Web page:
From Tom Brown at Oxford by Thomas Hughes, pub.1861
Chapter XVIII, Englebourn village
…The figure of fun was a middle-aged man of small stature, and very bandy-legged, dressed in a blue coat and brass buttons, and carrying a great bass-viol bigger than himself, in a rough baize cover. He came out of a footpath into the road just before them, and, on seeing them, touched his hat to Miss Winter, and then fidgeted along with his load, and jerked his head in a deprecatory manner away from them as he walked on, with the sort of look and action which a favourite terrier uses when his master holds out a lighted cigar to his nose. He was the village tailor and constable, also the principal performer in the church-music which obtained in Englebourn. In the latter capacity he had of late come into collision with Miss Winter.
For this was another of the questions which divided the parish — The great church-music question. From time immemorial, at least ever since the gallery at the west end had been built, the village psalmody had been in the hands of the occupiers of that Protestant structure. In the middle of the front row sat the musicians, three in number, who played respectively a bass-viol, a fiddle, and a clarionet. On one side of them were two or three young women, who sang treble—shrill, ear-piercing treble—with a strong nasal Berkshire drawl in it. On the other side of the musicians sat the blacksmith, the wheelwright, and other tradesmen of the place. Tradesmen means in that part of the country what we mean by artisan, and these were naturally allied with the labourers, and consorted with them. So far as church-going was concerned, they formed a sort of independent opposition, sitting in the gallery, instead of in the nave, where the farmers and the two or three principal shopkeepers—the great landed and commercial interests—regularly sat and slept, and where the two publicans occupied pews, but seldom made even the pretence of worshipping.
The rest of the gallery was filled by the able-bodied male peasantry. The old worn-out men generally sat below in the free seats; the women also, and some few boys. But the hearts of these latter were in the gallery—a seat on the back benches of which was a sign that they had imbued the toga virilis, and were thenceforth free from maternal and pastoral tutelage in the matter of church-going. The gallery thus constituted had gradually usurped the psalmody as their particular and special portion of the service: they left the clerk and the school children, aided by such of the aristocracy below as cared to join, to do the responses; but, when singing time came, they reigned supreme. The slate on which the Psalms were announced was hung out from before the centre of the gallery, and the clerk, leaving his place under the reading desk, marched up there to give them out. He took this method of preserving his constitutional connection with the singing, knowing that otherwise he could not have maintained the rightful position of his office in this matter. So matters had stood until shortly before the time of our story.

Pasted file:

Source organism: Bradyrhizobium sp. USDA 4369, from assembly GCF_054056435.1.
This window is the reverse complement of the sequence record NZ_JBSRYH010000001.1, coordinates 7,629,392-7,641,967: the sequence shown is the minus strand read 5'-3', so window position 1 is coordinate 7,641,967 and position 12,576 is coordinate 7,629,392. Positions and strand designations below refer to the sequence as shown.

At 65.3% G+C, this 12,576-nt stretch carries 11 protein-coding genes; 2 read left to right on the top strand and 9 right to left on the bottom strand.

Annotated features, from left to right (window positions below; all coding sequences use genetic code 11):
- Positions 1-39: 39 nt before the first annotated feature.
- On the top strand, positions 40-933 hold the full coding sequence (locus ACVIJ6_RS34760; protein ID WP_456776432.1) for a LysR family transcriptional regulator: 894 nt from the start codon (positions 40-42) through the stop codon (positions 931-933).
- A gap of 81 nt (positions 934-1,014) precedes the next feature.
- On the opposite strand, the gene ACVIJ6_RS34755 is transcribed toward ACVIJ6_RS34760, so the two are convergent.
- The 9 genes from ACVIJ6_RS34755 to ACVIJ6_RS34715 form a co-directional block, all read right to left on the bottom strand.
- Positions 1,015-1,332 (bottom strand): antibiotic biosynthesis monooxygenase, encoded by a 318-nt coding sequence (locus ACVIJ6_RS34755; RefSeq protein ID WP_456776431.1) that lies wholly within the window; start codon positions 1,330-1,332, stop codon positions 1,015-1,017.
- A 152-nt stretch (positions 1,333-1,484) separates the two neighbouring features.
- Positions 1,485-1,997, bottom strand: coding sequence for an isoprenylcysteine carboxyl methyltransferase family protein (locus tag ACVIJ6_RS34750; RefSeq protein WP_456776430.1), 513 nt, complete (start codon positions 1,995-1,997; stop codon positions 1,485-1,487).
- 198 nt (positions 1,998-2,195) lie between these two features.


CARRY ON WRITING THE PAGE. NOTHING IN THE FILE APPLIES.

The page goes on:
The present curate, however, backed by Miss Winter, had tried a reform. He was a quiet man, with a wife and several children, and small means. He had served in the diocese ever since he had been ordained, in a hum-drum sort of way, going where he was sent for, and performing his routine duties reasonably well, but without showing any great aptitude for his work. He had little interest, and had almost given up expecting promotion, which he certainly had done nothing particular to merit. But there was one point on which he was always ready to go out of his way, and take a little trouble. He was a good musician, and had formed choirs at all his former curacies.
Soon after his arrival, therefore, he, in concert with Miss Winter, had begun to train the children in church-music. A small organ, which had stood in a passage in the Rectory for many years, had been repaired, and appeared first at the school-room, and at length under the gallery of the church; and it was announced one week to the party in possession, that, on the next Sunday, the constituted authorities would take the church-music into their own hands. Then arose a strife, the end of which had nearly been to send the gallery off, in a body, headed by the offended bass-viol, to the small red-brick little Bethel at the other end of the village. Fortunately the curate had too much good sense to drive matters to extremities, and so alienate the parish constable, and a large part of his flock, though he had not tact or energy enough to bring them round to his own views. So a compromise was come to; and the curate’s choir were allowed to chant the Psalms and Canticles, which had always been read before, while the gallery remained triumphant masters of the regular Psalms.